From the brilliant color of turning leaves to the enticing aroma of pumpkin muffins, there’s a lot to love about fall. Yet the season brings its share of health challenges as well. Some — such as those bags of mini candy bars that never make it to Halloween — are obvious. Others are a bit sneakier. Below are some often overlooked health risks that should be on your radar.
#1 Football Season
Many football fans spend game day munching on fried wings, pepperoni pizza and nachos. What’s less apparent is that this behavior may carry over to the next day, especially if your team loses.
In one eye-opening study, researchers looked at people’s eating habits in cities across the United States. Then they compared those habits to NFL game results. On the day after a game, people in cities with a losing team consumed 16% more saturated fat than usual. The likely explanation: Sports fans may identify so closely with their teams that they react to a loss much as they would a personal setback. This may trigger unhealthy eating choices in those who use food as a coping mechanism.
To reduce your risk: Start by revamping game day itself. Have some healthier foods — such as air-popped, unbuttered popcorn or grilled, skinless chicken — on hand. If you’ll be watching the game at a sports bar, scope out the menu and plan ahead what you will order. Also, decide in advance how much alcohol, if any, you will drink, and have a strategy for sticking to that amount. Or skip the bar entirely and head to the gym, where you can watch the game while you work up a sweat.
If your team loses, put the disappointment into perspective. The same researchers found a simple but effective way to do this: Take a few minutes to think about what really matters in your everyday life. Then jot down a couple of sentences about why the thing that matters most is so important to you. Chances are, you won’t find yourself writing about a football score.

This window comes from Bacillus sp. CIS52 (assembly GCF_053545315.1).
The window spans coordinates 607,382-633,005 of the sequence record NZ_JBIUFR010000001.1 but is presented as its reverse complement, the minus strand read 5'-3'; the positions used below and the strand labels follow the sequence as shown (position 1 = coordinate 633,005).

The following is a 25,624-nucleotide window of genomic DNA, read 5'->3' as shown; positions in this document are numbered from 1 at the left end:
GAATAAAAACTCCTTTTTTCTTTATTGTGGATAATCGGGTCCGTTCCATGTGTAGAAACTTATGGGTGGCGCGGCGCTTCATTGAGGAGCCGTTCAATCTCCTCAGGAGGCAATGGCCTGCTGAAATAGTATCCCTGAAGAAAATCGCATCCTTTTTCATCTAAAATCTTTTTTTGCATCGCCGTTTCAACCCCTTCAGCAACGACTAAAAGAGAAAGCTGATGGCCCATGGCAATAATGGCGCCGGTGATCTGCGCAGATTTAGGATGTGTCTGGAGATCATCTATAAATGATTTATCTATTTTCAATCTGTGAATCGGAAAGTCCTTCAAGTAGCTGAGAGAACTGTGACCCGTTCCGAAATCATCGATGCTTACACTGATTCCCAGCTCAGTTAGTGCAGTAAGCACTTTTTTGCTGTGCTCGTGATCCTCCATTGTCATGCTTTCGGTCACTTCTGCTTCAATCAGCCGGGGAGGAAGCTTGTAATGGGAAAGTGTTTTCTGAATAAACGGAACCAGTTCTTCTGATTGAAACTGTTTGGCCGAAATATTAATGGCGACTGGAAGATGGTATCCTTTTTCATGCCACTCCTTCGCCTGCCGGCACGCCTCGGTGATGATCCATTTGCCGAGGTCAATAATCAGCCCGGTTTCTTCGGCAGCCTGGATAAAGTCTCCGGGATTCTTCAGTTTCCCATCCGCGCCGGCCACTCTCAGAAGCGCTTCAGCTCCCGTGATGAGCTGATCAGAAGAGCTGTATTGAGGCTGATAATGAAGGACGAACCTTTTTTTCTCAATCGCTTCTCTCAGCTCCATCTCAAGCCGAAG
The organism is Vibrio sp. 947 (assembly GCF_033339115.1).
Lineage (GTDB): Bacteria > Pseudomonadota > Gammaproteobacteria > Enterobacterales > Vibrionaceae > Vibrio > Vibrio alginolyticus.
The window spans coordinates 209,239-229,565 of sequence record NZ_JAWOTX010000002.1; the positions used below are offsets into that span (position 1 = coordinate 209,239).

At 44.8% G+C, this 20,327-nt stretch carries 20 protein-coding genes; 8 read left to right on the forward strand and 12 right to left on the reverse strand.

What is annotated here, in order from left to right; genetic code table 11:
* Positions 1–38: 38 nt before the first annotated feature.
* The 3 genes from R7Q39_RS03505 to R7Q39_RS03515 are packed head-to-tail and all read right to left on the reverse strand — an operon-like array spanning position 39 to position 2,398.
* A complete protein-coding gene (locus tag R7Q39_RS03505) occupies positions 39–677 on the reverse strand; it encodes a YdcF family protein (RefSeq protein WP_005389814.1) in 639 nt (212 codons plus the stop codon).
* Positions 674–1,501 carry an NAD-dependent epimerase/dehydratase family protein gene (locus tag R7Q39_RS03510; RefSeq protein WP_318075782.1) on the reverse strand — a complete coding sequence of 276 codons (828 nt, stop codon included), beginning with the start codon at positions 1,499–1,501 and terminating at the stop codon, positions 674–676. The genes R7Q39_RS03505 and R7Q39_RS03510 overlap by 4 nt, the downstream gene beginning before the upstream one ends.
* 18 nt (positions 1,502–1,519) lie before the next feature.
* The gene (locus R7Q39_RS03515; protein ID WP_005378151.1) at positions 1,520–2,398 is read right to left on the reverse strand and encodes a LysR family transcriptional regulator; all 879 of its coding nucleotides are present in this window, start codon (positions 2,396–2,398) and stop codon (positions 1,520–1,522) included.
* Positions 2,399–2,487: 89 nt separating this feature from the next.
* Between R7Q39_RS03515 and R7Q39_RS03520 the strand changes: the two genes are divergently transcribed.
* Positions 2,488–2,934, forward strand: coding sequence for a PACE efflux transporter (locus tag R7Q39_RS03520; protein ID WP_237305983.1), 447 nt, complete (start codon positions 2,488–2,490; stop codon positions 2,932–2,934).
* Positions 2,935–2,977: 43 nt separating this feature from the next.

#2 Leaf Raking
Raking leaves is a handy way to burn calories while tidying up your yard. But piles of damp leaves can harbor mold, a common allergen. Plus, poor raking technique can lead to muscle aches and strains. Believe it or not, more than 38,000 Americans sustained rake-related injuries in 2012, according to the American Academy of Orthopaedic Surgeons (AAOS).
To reduce your risk: Talk with your doctor if you have allergy symptoms, such as an itchy nose or mouth; itchy, watery eyes; sneezing; or a runny or stuffy nose. For people with mold allergy, allergists generally recommend letting someone else do the raking.
For the rest of us, the AAOS says these tips help prevent injuries:
- Warm up first with at least 10 minutes of light exercise and stretching.
- Use a rake that is a comfortable height and weight for you.
- Keep your back straight rather than twisting as you rake.
- Make short strokes with your arms rather than long ones.
- Bend at your knees, not at your waist, to pick up filled leaf bags. Don’t sling the bags over your shoulder or throw them to the side because the twisting motion can hurt your back.
#3 School Carpools
For many parents, one of the best things about fall is that the kids are back in school. But picking up your child after school often means sitting in a long line of idling school buses and parent SUVs, and breathing all that exhaust is bad for your lungs.
According to the Environmental Protection Agency (EPA), tiny, fine particles in the diesel exhaust from idling buses can lodge in your lungs and cause damage there. People with asthma and other lung and heart conditions are especially sensitive to the harmful effects of these particles. Kids are also at increased risk because their lungs are still developing.
To reduce your risk: Do your bit for cleaner air by turning off your car while you wait. Better yet, walk to school to meet your student, or let your child walk or bike home with friends if it’s safe. Also, ask administrators whether your child’s school has a no-idling policy for parked buses. If not, suggest that they adopt one. The EPA’s Clean School Bus program offers helpful tips and tools.
Bonus tip: Reduce the spread of cold and flu viruses inside your vehicle. Keep tissues and hand sanitizer within easy reach, and encourage their use. Also, clean and disinfect surfaces where germs may lurk, such as the dashboard, armrests, cup holders and car seats.
The Awesome Side of Autumn
Despite a few challenges, fall is often an ideal time for getting healthier. The cooler days are perfect for a vigorous hike or bike ride. The supermarket produce aisles are teeming with nutritious seasonal favorites, such as apples, pears, pumpkins, sweet potatoes and winter squash. Plus, your calendar may be a little emptier in the quiet months between summer vacation and winter holidays. You can put the extra time and energy to good use by making that healthy change you’ve been thinking about.